Cases of COVID-19 are erupting inside dozens of Immigration and Customs Enforcement detention centers, where detained immigrants have little ability to protect themselves and staff are pressured to work without regard for safety, according to multiple new reports.
The conditions leave thousands of migrants fearing for their lives and have transformed ICE into a major potential spreader of new coronavirus infections around the world.
ICE is currently detaining roughly 22,500 people in nearly 70 detention centers around the country. The agency reports that approximately 3,100 people in its custody have tested positive for the virus and that two people have died, most recently a 51-year-old man from Mexico who died on Sunday.
But the number of cases the agency is reporting is almost certainly an undercount, and ICE is facing a crisis. The agency is still shuttling detainees around the country, making it hard to take a snapshot of a single facility, and as of late June, most ICE facilities lacked the ability to test large numbers of people, according to a report, from the Department of Homeland Security’s Office of the Inspector General, which eviscerated the agency’s response to the virus. Detainees report dangerous conditions. And a court ruling mandating release of kids from detention could create a new crisis of family separations if the administration keeps their parents locked up.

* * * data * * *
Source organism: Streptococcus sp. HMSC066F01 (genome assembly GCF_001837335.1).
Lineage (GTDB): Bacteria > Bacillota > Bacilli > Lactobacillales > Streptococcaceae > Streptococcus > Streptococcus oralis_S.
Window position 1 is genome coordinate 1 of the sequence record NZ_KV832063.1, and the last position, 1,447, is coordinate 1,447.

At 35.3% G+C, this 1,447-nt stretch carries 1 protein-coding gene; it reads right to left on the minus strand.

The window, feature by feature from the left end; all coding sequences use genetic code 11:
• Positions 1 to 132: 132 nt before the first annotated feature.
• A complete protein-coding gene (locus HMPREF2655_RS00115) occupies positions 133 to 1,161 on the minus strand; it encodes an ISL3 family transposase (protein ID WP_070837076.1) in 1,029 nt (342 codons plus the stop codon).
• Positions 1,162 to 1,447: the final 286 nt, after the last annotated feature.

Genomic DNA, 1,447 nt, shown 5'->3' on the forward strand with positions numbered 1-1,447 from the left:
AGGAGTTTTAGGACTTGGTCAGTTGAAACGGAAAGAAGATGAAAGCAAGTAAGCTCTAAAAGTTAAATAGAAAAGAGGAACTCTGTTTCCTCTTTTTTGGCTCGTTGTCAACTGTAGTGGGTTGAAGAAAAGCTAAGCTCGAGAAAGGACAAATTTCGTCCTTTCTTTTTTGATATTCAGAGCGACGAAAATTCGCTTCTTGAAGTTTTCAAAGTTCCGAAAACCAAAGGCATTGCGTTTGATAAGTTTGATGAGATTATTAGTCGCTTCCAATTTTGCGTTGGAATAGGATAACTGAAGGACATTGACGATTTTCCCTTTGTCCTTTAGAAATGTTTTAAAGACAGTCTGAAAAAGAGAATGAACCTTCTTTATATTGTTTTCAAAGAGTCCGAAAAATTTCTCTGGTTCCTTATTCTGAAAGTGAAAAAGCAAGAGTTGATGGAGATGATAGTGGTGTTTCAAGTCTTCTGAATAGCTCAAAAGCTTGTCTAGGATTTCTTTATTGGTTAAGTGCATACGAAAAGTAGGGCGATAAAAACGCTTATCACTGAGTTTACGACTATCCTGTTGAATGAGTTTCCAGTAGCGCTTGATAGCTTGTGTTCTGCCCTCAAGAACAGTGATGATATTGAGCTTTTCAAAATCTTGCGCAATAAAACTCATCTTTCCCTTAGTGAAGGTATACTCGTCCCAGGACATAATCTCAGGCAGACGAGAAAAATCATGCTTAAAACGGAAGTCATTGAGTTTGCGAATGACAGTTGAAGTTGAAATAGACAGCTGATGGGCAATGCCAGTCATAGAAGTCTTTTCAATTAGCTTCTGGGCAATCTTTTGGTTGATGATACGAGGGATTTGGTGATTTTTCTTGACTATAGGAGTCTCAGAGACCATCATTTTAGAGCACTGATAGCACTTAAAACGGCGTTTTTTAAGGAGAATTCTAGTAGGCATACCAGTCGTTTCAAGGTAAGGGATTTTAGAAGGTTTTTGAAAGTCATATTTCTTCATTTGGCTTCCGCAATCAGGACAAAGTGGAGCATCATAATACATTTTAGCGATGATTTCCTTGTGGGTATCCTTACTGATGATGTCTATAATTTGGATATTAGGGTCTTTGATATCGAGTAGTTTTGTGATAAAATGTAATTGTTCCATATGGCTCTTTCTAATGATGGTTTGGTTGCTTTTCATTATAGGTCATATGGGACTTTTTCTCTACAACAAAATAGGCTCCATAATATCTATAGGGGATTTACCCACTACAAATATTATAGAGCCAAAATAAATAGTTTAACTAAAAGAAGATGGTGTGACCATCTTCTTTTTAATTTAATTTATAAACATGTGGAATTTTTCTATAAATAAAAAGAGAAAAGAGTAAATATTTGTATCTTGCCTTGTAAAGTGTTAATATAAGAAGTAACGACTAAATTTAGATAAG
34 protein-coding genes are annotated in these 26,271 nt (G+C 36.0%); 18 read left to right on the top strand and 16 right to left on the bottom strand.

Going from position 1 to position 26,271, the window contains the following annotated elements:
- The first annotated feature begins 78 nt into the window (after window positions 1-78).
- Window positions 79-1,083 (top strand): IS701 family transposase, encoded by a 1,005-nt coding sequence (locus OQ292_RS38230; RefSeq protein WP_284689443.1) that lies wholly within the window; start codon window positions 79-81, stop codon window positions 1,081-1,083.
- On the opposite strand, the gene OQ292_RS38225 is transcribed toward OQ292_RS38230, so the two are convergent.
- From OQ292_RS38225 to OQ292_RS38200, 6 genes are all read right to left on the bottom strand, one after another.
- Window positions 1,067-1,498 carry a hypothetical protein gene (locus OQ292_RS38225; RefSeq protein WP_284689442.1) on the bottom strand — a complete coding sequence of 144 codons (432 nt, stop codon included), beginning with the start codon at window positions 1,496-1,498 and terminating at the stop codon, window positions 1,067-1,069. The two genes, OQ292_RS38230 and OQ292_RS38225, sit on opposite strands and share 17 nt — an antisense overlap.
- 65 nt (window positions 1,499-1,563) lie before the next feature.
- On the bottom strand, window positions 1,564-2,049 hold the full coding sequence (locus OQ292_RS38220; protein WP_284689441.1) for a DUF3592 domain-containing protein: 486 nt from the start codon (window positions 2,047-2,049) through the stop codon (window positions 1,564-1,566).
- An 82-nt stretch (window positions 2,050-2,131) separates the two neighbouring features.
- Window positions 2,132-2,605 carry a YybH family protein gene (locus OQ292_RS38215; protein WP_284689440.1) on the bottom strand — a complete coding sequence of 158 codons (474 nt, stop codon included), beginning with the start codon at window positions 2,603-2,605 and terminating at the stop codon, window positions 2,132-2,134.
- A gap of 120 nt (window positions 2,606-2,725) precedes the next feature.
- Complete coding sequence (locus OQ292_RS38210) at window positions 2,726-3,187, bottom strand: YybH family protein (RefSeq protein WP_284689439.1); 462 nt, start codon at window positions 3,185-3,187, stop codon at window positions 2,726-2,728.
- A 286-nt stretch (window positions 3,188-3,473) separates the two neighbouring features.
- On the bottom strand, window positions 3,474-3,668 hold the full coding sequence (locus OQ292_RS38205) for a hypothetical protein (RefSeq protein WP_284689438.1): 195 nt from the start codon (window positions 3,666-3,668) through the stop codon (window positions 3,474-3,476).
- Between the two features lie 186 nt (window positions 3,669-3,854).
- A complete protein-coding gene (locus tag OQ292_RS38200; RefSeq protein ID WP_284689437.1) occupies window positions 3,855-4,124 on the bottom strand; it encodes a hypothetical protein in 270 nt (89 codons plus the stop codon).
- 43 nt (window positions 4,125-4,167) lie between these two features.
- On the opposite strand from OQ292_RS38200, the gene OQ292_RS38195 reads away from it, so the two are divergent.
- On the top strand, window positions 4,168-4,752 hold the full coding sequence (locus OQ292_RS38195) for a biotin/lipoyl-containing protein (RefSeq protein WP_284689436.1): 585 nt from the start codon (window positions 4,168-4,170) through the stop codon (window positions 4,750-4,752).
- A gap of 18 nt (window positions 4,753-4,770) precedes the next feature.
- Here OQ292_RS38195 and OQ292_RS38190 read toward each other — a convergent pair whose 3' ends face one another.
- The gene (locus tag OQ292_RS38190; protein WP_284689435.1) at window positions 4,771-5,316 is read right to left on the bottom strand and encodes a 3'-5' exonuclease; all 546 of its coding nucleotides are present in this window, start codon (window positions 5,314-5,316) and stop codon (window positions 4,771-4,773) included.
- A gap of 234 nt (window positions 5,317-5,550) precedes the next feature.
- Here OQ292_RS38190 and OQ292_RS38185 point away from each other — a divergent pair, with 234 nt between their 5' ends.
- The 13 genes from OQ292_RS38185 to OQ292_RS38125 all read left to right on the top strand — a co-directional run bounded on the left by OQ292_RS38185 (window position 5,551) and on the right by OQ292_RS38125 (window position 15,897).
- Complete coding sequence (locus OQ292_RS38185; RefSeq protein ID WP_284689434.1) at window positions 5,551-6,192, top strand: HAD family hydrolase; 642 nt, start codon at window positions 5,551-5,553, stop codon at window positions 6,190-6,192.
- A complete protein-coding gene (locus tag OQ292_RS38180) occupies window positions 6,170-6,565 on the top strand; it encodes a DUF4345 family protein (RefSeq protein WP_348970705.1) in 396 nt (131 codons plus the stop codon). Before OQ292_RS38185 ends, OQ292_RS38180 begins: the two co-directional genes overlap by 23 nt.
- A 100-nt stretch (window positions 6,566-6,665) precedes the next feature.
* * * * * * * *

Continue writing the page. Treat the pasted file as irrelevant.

On Monday, four private companies that run ICE detention facilities — CoreCivic, the GEO Group, Management & Training Corp and LaSalle Corrections — revealed that 930 of their employees have tested positive for COVID-19.
Scattered reports have shown that ICE and its contractors are misreporting the true extent of some outbreaks. Emails obtained by the Arizona Republic revealed that the number of people infected at the Eloy Detention Center in Arizona was one-third higher than what ICE was publicly reporting. (CoreCivic, which operates Eloy, called the discrepancy a “typographical error.”) At Farmville, a privately run detention center in Virginia, 267 people in detention have tested positive for COVID-19, the director recently told a court; as of Tuesday, ICE reports the number of positive cases is only 102. The Daily Beast was first to note the discrepancy.